posted on friday, april 8, 2011
Readers familiar with Faces of Israel may recall that the educational program, while addressing many serious issues of religion and state in Israel, does not focus on the particular question of agunot — women “chained” or “anchored” to marriages to men who refuse to give them a writ of religious divorce, or get. The reason we did not touch this topic is quite simple. Faces deals with many of the major religion and state issues in Israel that have been left previously unexplored. The agunah problem is one that has already inspired several excellent documentaries, educational initiatives, and charitable organizations. We decided it was more urgent to prompt discussion of other matters that have seen less light. With that said, this blog will continue to report on new developments in all issues relating to religion and state in Israel, including the agunah issue.
It is unknown how many women in Israel are agunot. Israeli rabbinical courts have, at times, released numbers which are simply too low to be credible, as has been pointed out by religious women’s rights activist Rivkah Lubitch. In the early 1990s TIME magazine estimated that there were 10,000. The US State Department’s 2009 report on human rights in Israel notes that there are “thousands,” correctly adding that “Jewish women married to Jewish men do not have redress to civil courts; only religious courts can rule on personal status issues.”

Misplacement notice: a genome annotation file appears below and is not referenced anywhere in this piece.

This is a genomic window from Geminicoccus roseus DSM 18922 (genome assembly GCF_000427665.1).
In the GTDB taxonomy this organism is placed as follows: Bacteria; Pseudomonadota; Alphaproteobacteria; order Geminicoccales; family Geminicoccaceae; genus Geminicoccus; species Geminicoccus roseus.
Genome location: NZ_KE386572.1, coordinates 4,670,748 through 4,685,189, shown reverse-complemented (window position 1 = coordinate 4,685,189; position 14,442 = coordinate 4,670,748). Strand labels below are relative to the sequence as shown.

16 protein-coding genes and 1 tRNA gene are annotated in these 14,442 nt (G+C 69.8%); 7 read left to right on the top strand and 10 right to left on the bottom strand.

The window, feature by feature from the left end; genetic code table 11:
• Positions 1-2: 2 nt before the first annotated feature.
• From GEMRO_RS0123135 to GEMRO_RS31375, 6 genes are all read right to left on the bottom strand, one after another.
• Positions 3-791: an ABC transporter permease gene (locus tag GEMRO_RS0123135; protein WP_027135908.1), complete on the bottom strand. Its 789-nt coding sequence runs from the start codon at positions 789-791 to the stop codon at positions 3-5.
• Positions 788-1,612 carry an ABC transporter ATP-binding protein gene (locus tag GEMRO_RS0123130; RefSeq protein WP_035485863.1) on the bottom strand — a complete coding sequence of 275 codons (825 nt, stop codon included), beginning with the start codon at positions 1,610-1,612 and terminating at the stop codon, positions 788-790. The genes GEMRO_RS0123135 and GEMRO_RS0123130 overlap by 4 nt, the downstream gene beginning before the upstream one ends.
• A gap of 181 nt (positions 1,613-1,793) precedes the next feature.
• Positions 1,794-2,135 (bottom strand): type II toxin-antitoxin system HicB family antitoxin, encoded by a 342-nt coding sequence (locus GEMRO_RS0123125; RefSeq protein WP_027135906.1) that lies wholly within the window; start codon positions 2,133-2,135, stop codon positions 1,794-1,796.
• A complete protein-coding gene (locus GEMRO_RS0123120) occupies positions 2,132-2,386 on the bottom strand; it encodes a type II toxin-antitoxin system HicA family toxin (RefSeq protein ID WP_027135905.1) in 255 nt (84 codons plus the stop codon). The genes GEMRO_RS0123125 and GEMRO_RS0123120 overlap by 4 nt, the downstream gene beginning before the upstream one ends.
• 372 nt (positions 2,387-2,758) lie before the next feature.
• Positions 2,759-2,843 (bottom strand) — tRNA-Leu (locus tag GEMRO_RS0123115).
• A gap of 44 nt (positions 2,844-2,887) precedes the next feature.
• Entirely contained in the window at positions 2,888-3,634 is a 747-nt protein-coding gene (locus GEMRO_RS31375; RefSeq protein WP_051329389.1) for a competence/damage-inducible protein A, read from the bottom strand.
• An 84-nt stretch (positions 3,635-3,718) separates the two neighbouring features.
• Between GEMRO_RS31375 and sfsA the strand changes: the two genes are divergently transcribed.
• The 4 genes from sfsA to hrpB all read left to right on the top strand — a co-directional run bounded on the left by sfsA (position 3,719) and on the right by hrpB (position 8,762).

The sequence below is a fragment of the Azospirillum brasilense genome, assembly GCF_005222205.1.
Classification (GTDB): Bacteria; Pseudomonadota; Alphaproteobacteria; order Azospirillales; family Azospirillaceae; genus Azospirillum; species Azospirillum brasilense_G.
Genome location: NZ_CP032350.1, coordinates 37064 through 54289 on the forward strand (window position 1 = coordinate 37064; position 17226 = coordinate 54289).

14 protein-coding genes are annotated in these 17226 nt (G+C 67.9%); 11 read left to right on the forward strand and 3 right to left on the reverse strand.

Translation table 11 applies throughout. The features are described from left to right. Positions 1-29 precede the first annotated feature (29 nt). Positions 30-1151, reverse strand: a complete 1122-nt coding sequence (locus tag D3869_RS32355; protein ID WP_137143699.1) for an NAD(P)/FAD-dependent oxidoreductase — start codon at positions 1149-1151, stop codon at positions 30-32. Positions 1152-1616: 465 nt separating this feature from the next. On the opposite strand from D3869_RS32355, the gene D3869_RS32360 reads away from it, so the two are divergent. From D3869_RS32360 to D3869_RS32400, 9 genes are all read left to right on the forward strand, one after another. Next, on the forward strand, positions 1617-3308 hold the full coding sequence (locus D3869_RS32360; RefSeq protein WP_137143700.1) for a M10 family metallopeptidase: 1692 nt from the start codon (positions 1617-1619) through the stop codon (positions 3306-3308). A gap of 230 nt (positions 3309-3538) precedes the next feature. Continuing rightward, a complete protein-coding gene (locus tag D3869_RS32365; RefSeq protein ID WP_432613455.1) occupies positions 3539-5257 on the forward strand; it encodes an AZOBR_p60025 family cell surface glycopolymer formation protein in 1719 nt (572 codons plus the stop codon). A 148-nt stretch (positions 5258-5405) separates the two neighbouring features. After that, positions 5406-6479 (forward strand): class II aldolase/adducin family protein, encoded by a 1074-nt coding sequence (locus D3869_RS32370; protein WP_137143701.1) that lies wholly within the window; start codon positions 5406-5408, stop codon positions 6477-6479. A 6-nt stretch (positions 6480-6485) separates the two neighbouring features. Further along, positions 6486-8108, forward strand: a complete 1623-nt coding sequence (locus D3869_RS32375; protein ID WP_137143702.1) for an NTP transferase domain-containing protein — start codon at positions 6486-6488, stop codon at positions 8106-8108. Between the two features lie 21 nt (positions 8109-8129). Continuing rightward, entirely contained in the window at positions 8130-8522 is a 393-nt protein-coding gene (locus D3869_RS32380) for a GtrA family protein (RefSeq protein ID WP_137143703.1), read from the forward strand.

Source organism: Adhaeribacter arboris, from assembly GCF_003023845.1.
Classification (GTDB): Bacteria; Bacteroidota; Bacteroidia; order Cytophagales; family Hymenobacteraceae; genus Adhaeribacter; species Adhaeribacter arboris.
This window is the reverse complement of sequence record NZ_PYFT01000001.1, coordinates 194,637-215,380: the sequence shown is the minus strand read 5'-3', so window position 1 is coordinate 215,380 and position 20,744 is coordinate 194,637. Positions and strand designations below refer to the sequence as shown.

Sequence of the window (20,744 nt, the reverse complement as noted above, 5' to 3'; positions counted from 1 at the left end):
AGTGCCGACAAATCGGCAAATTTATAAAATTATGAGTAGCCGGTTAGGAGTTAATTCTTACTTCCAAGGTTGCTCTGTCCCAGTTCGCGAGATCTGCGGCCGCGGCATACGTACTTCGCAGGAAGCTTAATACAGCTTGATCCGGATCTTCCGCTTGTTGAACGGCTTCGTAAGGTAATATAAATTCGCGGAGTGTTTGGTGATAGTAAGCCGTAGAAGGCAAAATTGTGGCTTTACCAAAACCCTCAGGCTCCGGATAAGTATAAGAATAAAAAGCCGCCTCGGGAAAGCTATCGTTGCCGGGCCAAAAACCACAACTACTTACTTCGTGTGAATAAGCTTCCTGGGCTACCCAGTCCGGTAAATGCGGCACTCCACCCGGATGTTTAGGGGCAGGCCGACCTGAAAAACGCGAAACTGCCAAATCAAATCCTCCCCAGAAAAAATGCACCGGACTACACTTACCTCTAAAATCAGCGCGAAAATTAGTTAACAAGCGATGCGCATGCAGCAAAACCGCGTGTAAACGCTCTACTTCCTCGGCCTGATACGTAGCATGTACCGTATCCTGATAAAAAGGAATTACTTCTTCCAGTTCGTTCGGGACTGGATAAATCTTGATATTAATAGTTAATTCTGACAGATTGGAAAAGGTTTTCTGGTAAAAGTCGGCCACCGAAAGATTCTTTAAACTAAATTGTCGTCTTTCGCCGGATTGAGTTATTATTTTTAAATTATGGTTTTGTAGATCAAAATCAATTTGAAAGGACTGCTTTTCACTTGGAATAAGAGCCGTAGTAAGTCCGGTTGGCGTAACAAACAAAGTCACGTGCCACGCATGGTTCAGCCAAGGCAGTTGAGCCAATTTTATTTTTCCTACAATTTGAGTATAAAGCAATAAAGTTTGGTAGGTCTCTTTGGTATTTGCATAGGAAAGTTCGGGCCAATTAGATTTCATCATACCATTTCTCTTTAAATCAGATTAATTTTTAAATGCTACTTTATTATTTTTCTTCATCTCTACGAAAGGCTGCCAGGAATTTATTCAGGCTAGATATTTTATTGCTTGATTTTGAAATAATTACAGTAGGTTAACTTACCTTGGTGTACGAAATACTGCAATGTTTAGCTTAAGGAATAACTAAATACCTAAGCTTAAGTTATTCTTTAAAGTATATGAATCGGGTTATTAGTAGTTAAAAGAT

We’ll end this blog with some bittersweet news. One of the important messages of Faces of Israel is that these tricky questions of religion and state are being worked out all the time. Progress happens, thanks to people like you who take an interest in it. And so we happily report on the landmark January 31st decision by the Tel Aviv District Court that “recalcitrant husbands,” that is, men who refuse their wives the basic right of divorce, are liable to be sued in civil court. A woman just two months ago had her bid to sue her recalcitrant husband for seven hundred thousand New Israeli Sheqalim upheld. In other words, civil courts are finally giving chained women some reprieve.
But here is the flip side. Rivkah Lubitch, again, reports on an astounding statement from a Rabbinic Court in Israel:
“A man who refused to give his wife a get for 10 years asked a rabbinic court to determine if he is should be considered a “recalcitrant husband” or not. He hoped to present the determination to the Family Courts where his wife was suing him for damages that had ensued as a result of his behavior.
However, the Rabbinic Court surprisingly turned matters on their head by ruling that the wife was “anchoring herself” to the marriage.
The judges even suggested that “perhaps the woman will wake up from her coma and from her stubbornness and understand that she is the recalcitrant one”-since she refuses to compromise with her husband on division of property.
On this, it appears that the civil courts and rabbinic courts may be at odds in the near term. Let’s call this two steps forward, and one step back. That’s progress, no?
written by alex schindler